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ich bin ein berliner

President Barack Obama has used his public speech in Berlin to propose cuts of one-third in American and Russian nuclear arsenals.

Speaking at the Brandenburg Gate, Barack Obama called for reductions in the number of tactical warheads deployed in Europe.

The US president also pledged to boost efforts to close the Guantanamo Bay detention centre and tackle climate change.

Earlier, Barack Obama met Chancellor Angela Merkel, who criticized the broad scope of US surveillance programmes.

This is Barack Obama’s first visit to Berlin as American president.

His address to students and government officials at the Brandenburg Gate, which once divided East and West Germany, comes almost 50 years after President John F. Kennedy’s celebrated “Ich bin ein Berliner” speech.

In a speech which centred on a theme of freedoms, Barack Obama said the gate was a symbol that “no wall can stand against the yearnings for justice… that burn in the human heart”.

“Today’s threats are not as stark as they were half a century ago, but the struggle for freedom and security and human dignity, that struggle goes on,” he said.

“We may no longer live in fear of global annihilation but so long as nuclear weapons exist, we are not truly safe,” calling for intensified efforts to limit their spread.

Barack Obama said he had determined that the US could ensure its own and its allies security and maintain a credible deterrent “while reducing our deployed strategic nuclear weapons by up to one third”.

“I intend to seek negotiated cuts with Russia to move beyond Cold War nuclear postures,” he said.

Under the New Start treaty which the US signed with Russia in 2010, each side is allowed a maximum of 1,550 warheads and no more than 700 deployed launchers.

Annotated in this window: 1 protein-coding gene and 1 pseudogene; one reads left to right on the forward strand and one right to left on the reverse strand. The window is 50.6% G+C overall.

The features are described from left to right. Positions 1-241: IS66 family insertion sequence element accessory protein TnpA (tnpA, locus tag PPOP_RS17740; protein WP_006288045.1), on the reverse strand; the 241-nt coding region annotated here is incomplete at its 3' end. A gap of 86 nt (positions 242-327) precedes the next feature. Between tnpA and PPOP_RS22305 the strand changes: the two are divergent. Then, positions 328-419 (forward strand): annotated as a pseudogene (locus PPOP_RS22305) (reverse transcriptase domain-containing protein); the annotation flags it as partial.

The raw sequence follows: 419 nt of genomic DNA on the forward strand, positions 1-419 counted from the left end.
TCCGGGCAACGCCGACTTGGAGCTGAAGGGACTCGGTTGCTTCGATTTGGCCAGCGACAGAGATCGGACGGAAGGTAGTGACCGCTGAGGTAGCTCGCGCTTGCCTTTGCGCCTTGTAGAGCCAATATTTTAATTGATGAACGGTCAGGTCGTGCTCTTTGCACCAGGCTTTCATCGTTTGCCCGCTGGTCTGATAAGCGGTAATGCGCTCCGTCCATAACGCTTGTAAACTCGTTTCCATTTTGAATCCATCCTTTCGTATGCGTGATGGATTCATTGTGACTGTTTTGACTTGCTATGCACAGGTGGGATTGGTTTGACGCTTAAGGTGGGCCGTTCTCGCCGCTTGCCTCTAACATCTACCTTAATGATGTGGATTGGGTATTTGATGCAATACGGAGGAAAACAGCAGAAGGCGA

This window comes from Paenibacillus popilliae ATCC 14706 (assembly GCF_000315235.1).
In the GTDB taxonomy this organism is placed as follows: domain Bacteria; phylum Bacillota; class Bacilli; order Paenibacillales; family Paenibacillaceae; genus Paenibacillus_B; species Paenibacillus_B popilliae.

The new limit on delivery systems is less than half the ceiling of 1,600 specified in the original Start treaty from 1991.

Barack Obama spoke at Brandenburg Gate 50 years after JFK's "Ich bin ein Berliner" speech

Barack Obama spoke at Brandenburg Gate 50 years after JFK’s “Ich bin ein Berliner” speech

Barack Obama added that the US would also work alongside NATO allies to seek “bold reductions” in the use of tactical weapons in Europe, and would also seek to forge a new international framework for the use of peaceful nuclear power.

He said the US rejected the nuclearisation of countries like North Korea and Iran.

Shortly before Barack Obama spoke, Russian President Vladimir Putin was quoted as saying that Moscow “cannot allow the balance of the system of strategic deterrence to be disturbed or the effectiveness of our nuclear force to be decreased”.

A senior foreign policy adviser to Vladimir Putin said other nuclear-armed countries would have also have to reduce their stockpiles for such a plan to work.

“The situation now is not like in the 1960s and 1970s when only the United States and the Soviet Union held talks on reducing nuclear arms,” Yury Ushakov told a briefing in Moscow.

“Now we need to look more broadly… and increase the circle of participants in possible contacts on this matter.”

Barack Obama said that for the US, moving beyond the Cold War “mindset of perpetual war” also meant redoubling efforts to close the US prison camp at Guantanamo, tightly controlling the use of new technology like drones and “balancing the pursuit of security with the protection of privacy”.

In her morning meetings with Barack Obama, Chancellor Angela Merkel had criticized PRISM, the recently exposed US phone and internet surveillance programmes, saying: “We do see the need for gathering information, but there is a need for due diligence and proportionality.”

The chancellor grew up in Communist East Germany, where police surveillance was widespread.

Angela Merkel acknowledged that the internet “enables enemies of a free liberal order to use and abuse and bring threats to all of us”, but “an equitable balance must be struck”.